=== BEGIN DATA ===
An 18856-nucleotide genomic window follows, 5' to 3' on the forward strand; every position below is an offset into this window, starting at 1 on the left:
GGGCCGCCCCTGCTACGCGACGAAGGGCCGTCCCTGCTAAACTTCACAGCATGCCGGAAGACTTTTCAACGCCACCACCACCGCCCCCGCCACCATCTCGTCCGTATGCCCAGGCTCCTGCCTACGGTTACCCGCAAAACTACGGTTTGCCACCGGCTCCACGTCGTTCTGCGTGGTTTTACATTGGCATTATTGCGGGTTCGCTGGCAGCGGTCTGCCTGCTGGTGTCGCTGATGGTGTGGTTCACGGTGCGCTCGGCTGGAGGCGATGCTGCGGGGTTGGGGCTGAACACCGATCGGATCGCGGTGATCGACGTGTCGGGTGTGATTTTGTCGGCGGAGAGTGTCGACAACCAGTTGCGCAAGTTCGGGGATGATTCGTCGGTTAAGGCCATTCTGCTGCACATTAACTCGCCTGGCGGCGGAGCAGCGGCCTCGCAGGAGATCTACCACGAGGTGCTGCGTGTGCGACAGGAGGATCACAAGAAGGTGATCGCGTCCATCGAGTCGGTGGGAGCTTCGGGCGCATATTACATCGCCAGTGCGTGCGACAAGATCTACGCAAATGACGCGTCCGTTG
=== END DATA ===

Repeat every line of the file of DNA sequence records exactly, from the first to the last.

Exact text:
An 18856-nucleotide genomic window follows, 5' to 3' on the forward strand; every position below is an offset into this window, starting at 1 on the left:
GGGCCGCCCCTGCTACGCGACGAAGGGCCGTCCCTGCTAAACTTCACAGCATGCCGGAAGACTTTTCAACGCCACCACCACCGCCCCCGCCACCATCTCGTCCGTATGCCCAGGCTCCTGCCTACGGTTACCCGCAAAACTACGGTTTGCCACCGGCTCCACGTCGTTCTGCGTGGTTTTACATTGGCATTATTGCGGGTTCGCTGGCAGCGGTCTGCCTGCTGGTGTCGCTGATGGTGTGGTTCACGGTGCGCTCGGCTGGAGGCGATGCTGCGGGGTTGGGGCTGAACACCGATCGGATCGCGGTGATCGACGTGTCGGGTGTGATTTTGTCGGCGGAGAGTGTCGACAACCAGTTGCGCAAGTTCGGGGATGATTCGTCGGTTAAGGCCATTCTGCTGCACATTAACTCGCCTGGCGGCGGAGCAGCGGCCTCGCAGGAGATCTACCACGAGGTGCTGCGTGTGCGACAGGAGGATCACAAGAAGGTGATCGCGTCCATCGAGTCGGTGGGAGCTTCGGGCGCATATTACATCGCCAGTGCGTGCGACAAGATCTACGCAAATGACGCGTCCGTTG